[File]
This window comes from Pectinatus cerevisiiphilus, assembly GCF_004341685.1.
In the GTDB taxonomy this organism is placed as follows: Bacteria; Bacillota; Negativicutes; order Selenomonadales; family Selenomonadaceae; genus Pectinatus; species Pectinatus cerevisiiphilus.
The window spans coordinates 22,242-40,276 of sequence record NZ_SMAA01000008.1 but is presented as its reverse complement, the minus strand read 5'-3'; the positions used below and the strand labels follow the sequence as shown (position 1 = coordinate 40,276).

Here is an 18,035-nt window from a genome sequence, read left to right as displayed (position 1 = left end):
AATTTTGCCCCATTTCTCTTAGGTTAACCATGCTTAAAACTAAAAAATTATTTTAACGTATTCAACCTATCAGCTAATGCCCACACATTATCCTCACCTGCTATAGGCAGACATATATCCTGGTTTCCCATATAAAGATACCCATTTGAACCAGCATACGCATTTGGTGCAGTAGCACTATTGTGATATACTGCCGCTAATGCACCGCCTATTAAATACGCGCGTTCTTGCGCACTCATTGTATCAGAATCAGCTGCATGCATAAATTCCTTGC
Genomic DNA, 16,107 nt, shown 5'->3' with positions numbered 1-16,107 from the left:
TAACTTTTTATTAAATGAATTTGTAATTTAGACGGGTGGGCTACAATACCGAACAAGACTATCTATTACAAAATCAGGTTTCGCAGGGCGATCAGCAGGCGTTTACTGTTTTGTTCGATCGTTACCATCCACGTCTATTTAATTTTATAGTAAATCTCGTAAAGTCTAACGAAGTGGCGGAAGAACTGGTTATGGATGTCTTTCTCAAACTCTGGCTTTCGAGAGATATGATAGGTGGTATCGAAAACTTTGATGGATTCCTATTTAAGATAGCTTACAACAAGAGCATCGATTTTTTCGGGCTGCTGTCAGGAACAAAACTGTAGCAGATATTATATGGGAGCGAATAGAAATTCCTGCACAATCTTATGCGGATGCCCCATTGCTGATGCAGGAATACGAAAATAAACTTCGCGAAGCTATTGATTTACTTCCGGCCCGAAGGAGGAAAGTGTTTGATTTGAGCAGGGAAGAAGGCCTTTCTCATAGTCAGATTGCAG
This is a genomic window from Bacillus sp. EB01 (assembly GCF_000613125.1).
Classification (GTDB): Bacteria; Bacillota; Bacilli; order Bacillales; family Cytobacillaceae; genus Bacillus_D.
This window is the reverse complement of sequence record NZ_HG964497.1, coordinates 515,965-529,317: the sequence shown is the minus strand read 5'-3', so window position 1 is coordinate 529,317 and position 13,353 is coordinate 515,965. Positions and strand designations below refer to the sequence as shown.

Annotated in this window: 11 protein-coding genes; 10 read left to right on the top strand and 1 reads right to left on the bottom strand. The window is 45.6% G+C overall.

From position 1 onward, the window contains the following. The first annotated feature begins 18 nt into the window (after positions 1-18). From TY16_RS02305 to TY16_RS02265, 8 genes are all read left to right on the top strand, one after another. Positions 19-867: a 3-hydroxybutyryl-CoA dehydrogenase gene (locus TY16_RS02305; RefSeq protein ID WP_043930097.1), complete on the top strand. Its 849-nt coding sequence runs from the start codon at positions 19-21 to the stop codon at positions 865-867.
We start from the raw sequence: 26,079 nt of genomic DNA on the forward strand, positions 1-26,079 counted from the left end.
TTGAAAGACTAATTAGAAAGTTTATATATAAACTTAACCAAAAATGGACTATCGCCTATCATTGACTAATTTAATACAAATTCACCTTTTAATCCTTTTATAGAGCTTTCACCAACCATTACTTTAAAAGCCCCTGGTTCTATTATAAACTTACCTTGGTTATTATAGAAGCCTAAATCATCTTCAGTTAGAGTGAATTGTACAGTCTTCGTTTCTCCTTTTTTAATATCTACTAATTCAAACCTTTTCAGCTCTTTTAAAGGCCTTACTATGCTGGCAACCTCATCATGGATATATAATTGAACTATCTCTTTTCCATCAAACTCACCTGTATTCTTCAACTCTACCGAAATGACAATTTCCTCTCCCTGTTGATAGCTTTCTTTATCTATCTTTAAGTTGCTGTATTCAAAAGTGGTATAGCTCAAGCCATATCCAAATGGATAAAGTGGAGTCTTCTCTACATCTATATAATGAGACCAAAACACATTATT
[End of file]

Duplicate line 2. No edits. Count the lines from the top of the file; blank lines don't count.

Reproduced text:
In the GTDB taxonomy this organism is placed as follows: Bacteria; Bacillota; Negativicutes; order Selenomonadales; family Selenomonadaceae; genus Pectinatus; species Pectinatus cerevisiiphilus.